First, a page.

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From the jQuery documentation on JavaScript types comes this snippet of code describing the behavior of strings when converted to booleans (that topic is not related to this question, but it's just where I found the code):

!"" // true
!"hello" // false
!"true" // false
!new Boolean(false) // false

I get the first three examples, but I don't get the last example, because:

new Boolean(false) == false //true
!false // true

So I would assume:

!new Boolean(false) // true

But instead:

!new Boolean(false) // false, mind = blown

What is this I don't even...

Is it because:

new Boolean(false) === false // false

If so, what purpose does this serve?

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+1 for deeply analysed question. –  Praveen Aug 6 '13 at 4:13

2 Answers 2

up vote 16 down vote accepted

new Boolean(false) returns an object which is not null. Non-null objects are always truthy.

As a result, ! of any non-null object will always be false.


To prove it to yourself, you can run this in your javascript console

(typeof new Boolean(false))  //"object"

Also, you can use the strict equality operator to confirm that new Boolean(false) isn't really false:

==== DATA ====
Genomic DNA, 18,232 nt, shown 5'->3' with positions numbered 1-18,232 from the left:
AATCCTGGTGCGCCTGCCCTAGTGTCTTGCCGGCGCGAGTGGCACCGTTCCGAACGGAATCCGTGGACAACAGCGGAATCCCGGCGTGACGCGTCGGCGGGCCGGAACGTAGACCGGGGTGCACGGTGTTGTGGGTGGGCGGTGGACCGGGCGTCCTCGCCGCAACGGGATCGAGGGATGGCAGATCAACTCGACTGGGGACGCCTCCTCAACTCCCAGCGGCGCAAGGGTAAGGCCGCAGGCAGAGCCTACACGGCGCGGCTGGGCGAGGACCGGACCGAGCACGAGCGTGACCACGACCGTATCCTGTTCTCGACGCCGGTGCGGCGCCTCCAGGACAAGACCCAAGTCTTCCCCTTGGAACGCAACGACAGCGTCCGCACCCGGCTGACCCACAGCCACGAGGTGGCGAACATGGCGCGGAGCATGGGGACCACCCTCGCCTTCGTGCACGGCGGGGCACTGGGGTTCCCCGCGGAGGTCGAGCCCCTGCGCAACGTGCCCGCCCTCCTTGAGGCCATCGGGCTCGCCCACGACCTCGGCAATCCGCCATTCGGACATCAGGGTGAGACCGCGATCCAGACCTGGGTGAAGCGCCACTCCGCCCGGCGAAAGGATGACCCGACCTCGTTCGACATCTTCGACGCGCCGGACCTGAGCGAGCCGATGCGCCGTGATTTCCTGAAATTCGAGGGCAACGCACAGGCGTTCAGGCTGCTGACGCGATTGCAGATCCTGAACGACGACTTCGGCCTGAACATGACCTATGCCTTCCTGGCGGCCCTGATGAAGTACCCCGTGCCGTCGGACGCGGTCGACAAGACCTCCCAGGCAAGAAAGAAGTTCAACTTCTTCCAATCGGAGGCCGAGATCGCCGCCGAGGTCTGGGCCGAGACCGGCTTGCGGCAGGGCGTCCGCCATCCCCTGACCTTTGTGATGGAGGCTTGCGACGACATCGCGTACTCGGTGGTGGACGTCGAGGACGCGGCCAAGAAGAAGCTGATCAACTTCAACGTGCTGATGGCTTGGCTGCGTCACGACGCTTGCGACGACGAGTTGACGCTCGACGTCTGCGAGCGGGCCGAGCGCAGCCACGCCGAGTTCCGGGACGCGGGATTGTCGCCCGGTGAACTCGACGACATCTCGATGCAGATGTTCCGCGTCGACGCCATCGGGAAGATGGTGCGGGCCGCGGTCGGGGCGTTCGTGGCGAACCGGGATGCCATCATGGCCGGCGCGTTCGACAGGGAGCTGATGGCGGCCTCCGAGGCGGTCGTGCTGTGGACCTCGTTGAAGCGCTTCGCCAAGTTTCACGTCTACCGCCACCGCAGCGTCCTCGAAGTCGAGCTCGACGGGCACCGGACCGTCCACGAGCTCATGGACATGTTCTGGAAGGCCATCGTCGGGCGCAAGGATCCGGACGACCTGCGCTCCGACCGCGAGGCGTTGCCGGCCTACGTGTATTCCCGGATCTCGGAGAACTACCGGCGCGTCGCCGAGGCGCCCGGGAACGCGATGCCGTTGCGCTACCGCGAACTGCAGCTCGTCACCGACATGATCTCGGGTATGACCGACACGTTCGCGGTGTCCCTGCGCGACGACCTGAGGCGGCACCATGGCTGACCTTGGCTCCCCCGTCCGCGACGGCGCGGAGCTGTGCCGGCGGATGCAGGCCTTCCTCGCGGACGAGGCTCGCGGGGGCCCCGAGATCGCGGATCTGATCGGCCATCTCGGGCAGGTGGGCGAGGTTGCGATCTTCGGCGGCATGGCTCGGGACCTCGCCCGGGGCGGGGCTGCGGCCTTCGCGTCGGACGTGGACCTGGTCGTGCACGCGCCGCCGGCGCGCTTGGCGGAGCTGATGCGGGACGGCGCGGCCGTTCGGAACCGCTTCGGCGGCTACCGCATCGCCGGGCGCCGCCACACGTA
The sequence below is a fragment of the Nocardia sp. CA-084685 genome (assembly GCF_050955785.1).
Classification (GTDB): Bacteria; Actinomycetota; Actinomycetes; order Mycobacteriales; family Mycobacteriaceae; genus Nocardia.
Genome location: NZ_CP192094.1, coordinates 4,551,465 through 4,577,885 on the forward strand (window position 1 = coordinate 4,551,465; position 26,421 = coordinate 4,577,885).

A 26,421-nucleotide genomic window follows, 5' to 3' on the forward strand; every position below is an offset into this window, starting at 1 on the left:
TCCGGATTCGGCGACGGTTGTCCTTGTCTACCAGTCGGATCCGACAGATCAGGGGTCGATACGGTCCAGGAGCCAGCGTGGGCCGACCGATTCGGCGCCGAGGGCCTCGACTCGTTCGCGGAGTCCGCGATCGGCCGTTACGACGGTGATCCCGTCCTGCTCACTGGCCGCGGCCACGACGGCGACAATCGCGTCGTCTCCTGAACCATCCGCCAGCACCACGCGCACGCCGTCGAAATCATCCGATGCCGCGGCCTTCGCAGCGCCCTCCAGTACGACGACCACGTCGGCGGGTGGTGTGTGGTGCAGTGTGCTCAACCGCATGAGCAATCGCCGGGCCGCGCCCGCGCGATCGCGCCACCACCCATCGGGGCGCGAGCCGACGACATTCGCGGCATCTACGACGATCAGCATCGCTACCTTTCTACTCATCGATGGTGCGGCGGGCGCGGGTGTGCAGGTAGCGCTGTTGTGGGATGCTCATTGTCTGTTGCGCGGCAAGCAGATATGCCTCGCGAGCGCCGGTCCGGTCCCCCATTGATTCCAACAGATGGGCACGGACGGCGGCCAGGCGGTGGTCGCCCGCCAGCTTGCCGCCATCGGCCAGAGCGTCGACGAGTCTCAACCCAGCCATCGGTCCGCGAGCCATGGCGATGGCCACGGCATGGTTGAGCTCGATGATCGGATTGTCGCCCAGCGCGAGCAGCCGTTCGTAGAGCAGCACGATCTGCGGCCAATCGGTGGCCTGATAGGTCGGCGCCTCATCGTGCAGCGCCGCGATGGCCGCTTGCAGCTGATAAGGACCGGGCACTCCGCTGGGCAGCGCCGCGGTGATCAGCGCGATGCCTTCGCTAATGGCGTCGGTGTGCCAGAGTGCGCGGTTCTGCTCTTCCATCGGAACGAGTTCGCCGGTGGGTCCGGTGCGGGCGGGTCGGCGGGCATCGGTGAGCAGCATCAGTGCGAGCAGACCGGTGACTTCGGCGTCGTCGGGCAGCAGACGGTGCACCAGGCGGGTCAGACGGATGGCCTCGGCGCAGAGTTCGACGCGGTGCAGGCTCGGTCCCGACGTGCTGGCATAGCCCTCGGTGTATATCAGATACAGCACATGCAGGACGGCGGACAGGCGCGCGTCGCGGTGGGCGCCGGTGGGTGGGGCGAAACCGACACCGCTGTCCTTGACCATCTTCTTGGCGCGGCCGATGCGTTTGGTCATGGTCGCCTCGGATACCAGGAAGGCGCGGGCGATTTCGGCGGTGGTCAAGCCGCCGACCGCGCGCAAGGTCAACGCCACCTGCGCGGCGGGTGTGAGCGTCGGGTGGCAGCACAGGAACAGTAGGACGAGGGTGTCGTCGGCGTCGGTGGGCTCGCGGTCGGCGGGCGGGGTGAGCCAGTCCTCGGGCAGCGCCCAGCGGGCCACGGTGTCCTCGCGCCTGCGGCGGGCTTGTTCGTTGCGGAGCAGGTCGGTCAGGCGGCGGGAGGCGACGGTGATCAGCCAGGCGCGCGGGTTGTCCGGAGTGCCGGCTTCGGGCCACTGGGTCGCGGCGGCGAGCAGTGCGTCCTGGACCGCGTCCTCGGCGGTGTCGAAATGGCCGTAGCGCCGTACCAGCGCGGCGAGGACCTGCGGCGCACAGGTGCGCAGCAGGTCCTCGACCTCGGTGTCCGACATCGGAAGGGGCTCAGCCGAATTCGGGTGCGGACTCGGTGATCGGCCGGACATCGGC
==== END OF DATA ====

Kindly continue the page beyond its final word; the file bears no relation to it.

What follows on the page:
new Boolean(false) === false  // false

Incidentally, calling the Boolean function as a function—without the new—actually does return a primitive

!Boolean(false) // true

(typeof Boolean(false))  //"boolean"
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Because new Boolean returns an object as stated here.

The ! is defined as follows:

11.4.9 Logical NOT Operator ( ! )

The production UnaryExpression : ! UnaryExpression is evaluated as follows:

  1. Let expr be the result of evaluating UnaryExpression.

  2. Let oldValue be ToBoolean(GetValue(expr)).

  3. If oldValue is true, return false.

  4. Return true.

and:

9.2 ToBoolean

The abstract operation ToBoolean converts its argument to a value of type Boolean according to Table 11:

Table 11 — ToBoolean Conversions

Argument Type - Result

...

Object - true

So, it is an object, thus ToBoolean returns true, hence ! returns false.

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